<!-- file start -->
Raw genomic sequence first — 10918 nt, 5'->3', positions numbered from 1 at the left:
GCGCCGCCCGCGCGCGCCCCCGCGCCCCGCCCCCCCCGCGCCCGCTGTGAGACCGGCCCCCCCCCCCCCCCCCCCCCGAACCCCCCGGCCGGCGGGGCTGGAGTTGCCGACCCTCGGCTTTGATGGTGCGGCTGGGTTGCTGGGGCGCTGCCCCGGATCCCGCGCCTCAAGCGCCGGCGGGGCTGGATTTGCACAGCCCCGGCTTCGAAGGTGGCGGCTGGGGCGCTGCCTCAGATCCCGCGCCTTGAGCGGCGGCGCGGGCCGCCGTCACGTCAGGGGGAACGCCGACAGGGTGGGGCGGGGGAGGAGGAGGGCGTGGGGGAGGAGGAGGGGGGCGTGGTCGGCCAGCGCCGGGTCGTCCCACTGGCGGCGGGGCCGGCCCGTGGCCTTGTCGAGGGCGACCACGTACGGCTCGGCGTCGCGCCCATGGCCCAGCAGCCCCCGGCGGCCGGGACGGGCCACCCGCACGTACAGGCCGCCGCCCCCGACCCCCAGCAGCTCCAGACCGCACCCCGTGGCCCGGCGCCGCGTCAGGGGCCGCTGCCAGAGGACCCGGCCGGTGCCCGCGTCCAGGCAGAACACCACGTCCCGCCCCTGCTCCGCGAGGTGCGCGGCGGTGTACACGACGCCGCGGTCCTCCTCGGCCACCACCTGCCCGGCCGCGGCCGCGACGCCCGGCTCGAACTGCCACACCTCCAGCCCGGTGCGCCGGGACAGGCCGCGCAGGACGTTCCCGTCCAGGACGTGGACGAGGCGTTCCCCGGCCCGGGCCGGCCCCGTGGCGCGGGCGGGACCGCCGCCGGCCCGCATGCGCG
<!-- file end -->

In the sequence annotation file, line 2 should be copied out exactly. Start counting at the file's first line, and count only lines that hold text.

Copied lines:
GCGCCGCCCGCGCGCGCCCCCGCGCCCCGCCCCCCCCGCGCCCGCTGTGAGACCGGCCCCCCCCCCCCCCCCCCCCCGAACCCCCCGGCCGGCGGGGCTGGAGTTGCCGACCCTCGGCTTTGATGGTGCGGCTGGGTTGCTGGGGCGCTGCCCCGGATCCCGCGCCTCAAGCGCCGGCGGGGCTGGATTTGCACAGCCCCGGCTTCGAAGGTGGCGGCTGGGGCGCTGCCTCAGATCCCGCGCCTTGAGCGGCGGCGCGGGCCGCCGTCACGTCAGGGGGAACGCCGACAGGGTGGGGCGGGGGAGGAGGAGGGCGTGGGGGAGGAGGAGGGGGGCGTGGTCGGCCAGCGCCGGGTCGTCCCACTGGCGGCGGGGCCGGCCCGTGGCCTTGTCGAGGGCGACCACGTACGGCTCGGCGTCGCGCCCATGGCCCAGCAGCCCCCGGCGGCCGGGACGGGCCACCCGCACGTACAGGCCGCCGCCCCCGACCCCCAGCAGCTCCAGACCGCACCCCGTGGCCCGGCGCCGCGTCAGGGGCCGCTGCCAGAGGACCCGGCCGGTGCCCGCGTCCAGGCAGAACACCACGTCCCGCCCCTGCTCCGCGAGGTGCGCGGCGGTGTACACGACGCCGCGGTCCTCCTCGGCCACCACCTGCCCGGCCGCGGCCGCGACGCCCGGCTCGAACTGCCACACCTCCAGCCCGGTGCGCCGGGACAGGCCGCGCAGGACGTTCCCGTCCAGGACGTGGACGAGGCGTTCCCCGGCCCGGGCCGGCCCCGTGGCGCGGGCGGGACCGCCGCCGGCCCGCATGCGCG